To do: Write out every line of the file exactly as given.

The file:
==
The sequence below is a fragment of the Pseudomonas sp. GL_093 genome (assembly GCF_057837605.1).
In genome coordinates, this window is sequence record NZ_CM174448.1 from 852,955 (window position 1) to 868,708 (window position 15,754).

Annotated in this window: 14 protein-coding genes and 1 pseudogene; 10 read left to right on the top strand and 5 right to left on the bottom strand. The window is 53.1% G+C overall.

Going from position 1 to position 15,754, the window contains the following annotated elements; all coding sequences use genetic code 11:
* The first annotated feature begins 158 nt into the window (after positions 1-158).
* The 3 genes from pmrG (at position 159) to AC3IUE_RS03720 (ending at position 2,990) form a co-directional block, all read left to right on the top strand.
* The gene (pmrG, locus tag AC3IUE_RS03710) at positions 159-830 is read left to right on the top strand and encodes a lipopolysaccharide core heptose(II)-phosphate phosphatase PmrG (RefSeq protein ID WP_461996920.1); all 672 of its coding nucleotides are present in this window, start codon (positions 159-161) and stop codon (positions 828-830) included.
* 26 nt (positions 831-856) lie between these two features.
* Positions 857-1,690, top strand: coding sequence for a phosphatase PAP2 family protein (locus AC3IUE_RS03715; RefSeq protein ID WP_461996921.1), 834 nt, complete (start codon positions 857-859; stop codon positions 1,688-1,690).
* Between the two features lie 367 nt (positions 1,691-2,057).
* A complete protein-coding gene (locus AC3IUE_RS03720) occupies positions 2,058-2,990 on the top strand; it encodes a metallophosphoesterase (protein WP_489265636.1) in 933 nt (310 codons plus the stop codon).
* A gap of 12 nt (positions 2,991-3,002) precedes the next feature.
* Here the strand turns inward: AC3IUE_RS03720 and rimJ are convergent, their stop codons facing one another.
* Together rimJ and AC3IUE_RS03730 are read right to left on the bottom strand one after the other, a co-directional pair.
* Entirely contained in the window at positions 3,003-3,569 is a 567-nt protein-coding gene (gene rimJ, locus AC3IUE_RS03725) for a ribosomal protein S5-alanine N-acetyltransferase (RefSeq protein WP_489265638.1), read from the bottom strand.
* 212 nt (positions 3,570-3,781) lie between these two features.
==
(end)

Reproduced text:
The sequence below is a fragment of the Pseudomonas sp. GL_093 genome (assembly GCF_057837605.1).
In genome coordinates, this window is sequence record NZ_CM174448.1 from 852,955 (window position 1) to 868,708 (window position 15,754).

Annotated in this window: 14 protein-coding genes and 1 pseudogene; 10 read left to right on the top strand and 5 right to left on the bottom strand. The window is 53.1% G+C overall.

Going from position 1 to position 15,754, the window contains the following annotated elements; all coding sequences use genetic code 11:
* The first annotated feature begins 158 nt into the window (after positions 1-158).
* The 3 genes from pmrG (at position 159) to AC3IUE_RS03720 (ending at position 2,990) form a co-directional block, all read left to right on the top strand.
* The gene (pmrG, locus tag AC3IUE_RS03710) at positions 159-830 is read left to right on the top strand and encodes a lipopolysaccharide core heptose(II)-phosphate phosphatase PmrG (RefSeq protein ID WP_461996920.1); all 672 of its coding nucleotides are present in this window, start codon (positions 159-161) and stop codon (positions 828-830) included.
* 26 nt (positions 831-856) lie between these two features.
* Positions 857-1,690, top strand: coding sequence for a phosphatase PAP2 family protein (locus AC3IUE_RS03715; RefSeq protein ID WP_461996921.1), 834 nt, complete (start codon positions 857-859; stop codon positions 1,688-1,690).
* Between the two features lie 367 nt (positions 1,691-2,057).
* A complete protein-coding gene (locus AC3IUE_RS03720) occupies positions 2,058-2,990 on the top strand; it encodes a metallophosphoesterase (protein WP_489265636.1) in 933 nt (310 codons plus the stop codon).
* A gap of 12 nt (positions 2,991-3,002) precedes the next feature.
* Here the strand turns inward: AC3IUE_RS03720 and rimJ are convergent, their stop codons facing one another.
* Together rimJ and AC3IUE_RS03730 are read right to left on the bottom strand one after the other, a co-directional pair.
* Entirely contained in the window at positions 3,003-3,569 is a 567-nt protein-coding gene (gene rimJ, locus AC3IUE_RS03725) for a ribosomal protein S5-alanine N-acetyltransferase (RefSeq protein WP_489265638.1), read from the bottom strand.
* 212 nt (positions 3,570-3,781) lie between these two features.